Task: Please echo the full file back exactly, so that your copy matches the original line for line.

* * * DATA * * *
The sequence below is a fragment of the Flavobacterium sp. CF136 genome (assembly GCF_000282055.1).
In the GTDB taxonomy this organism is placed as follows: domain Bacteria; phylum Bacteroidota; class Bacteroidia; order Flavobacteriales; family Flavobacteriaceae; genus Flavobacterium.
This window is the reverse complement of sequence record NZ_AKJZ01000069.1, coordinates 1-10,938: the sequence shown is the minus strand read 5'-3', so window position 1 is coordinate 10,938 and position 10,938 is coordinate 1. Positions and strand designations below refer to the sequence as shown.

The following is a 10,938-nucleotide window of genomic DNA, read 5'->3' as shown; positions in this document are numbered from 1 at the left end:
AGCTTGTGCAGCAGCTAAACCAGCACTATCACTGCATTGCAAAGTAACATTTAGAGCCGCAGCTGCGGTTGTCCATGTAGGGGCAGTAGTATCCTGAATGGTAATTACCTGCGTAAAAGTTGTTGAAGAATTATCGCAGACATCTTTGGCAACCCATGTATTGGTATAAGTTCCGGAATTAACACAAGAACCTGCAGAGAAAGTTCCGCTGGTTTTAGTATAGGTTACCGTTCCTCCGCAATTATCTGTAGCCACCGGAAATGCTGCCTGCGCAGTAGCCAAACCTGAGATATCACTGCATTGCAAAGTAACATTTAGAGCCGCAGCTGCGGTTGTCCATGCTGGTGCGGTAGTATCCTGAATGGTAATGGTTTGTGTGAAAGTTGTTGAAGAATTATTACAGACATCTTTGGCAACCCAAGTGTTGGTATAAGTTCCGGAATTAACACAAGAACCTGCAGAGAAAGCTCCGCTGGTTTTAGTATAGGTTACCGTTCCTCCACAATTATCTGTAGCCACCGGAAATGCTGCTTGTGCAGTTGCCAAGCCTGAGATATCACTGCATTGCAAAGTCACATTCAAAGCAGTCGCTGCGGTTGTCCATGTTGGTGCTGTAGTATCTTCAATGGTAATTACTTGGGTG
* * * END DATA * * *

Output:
The sequence below is a fragment of the Flavobacterium sp. CF136 genome (assembly GCF_000282055.1).
In the GTDB taxonomy this organism is placed as follows: domain Bacteria; phylum Bacteroidota; class Bacteroidia; order Flavobacteriales; family Flavobacteriaceae; genus Flavobacterium.
This window is the reverse complement of sequence record NZ_AKJZ01000069.1, coordinates 1-10,938: the sequence shown is the minus strand read 5'-3', so window position 1 is coordinate 10,938 and position 10,938 is coordinate 1. Positions and strand designations below refer to the sequence as shown.

The following is a 10,938-nucleotide window of genomic DNA, read 5'->3' as shown; positions in this document are numbered from 1 at the left end:
AGCTTGTGCAGCAGCTAAACCAGCACTATCACTGCATTGCAAAGTAACATTTAGAGCCGCAGCTGCGGTTGTCCATGTAGGGGCAGTAGTATCCTGAATGGTAATTACCTGCGTAAAAGTTGTTGAAGAATTATCGCAGACATCTTTGGCAACCCATGTATTGGTATAAGTTCCGGAATTAACACAAGAACCTGCAGAGAAAGTTCCGCTGGTTTTAGTATAGGTTACCGTTCCTCCGCAATTATCTGTAGCCACCGGAAATGCTGCCTGCGCAGTAGCCAAACCTGAGATATCACTGCATTGCAAAGTAACATTTAGAGCCGCAGCTGCGGTTGTCCATGCTGGTGCGGTAGTATCCTGAATGGTAATGGTTTGTGTGAAAGTTGTTGAAGAATTATTACAGACATCTTTGGCAACCCAAGTGTTGGTATAAGTTCCGGAATTAACACAAGAACCTGCAGAGAAAGCTCCGCTGGTTTTAGTATAGGTTACCGTTCCTCCACAATTATCTGTAGCCACCGGAAATGCTGCTTGTGCAGTTGCCAAGCCTGAGATATCACTGCATTGCAAAGTCACATTCAAAGCAGTCGCTGCGGTTGTCCATGTTGGTGCTGTAGTATCTTCAATGGTAATTACTTGGGTG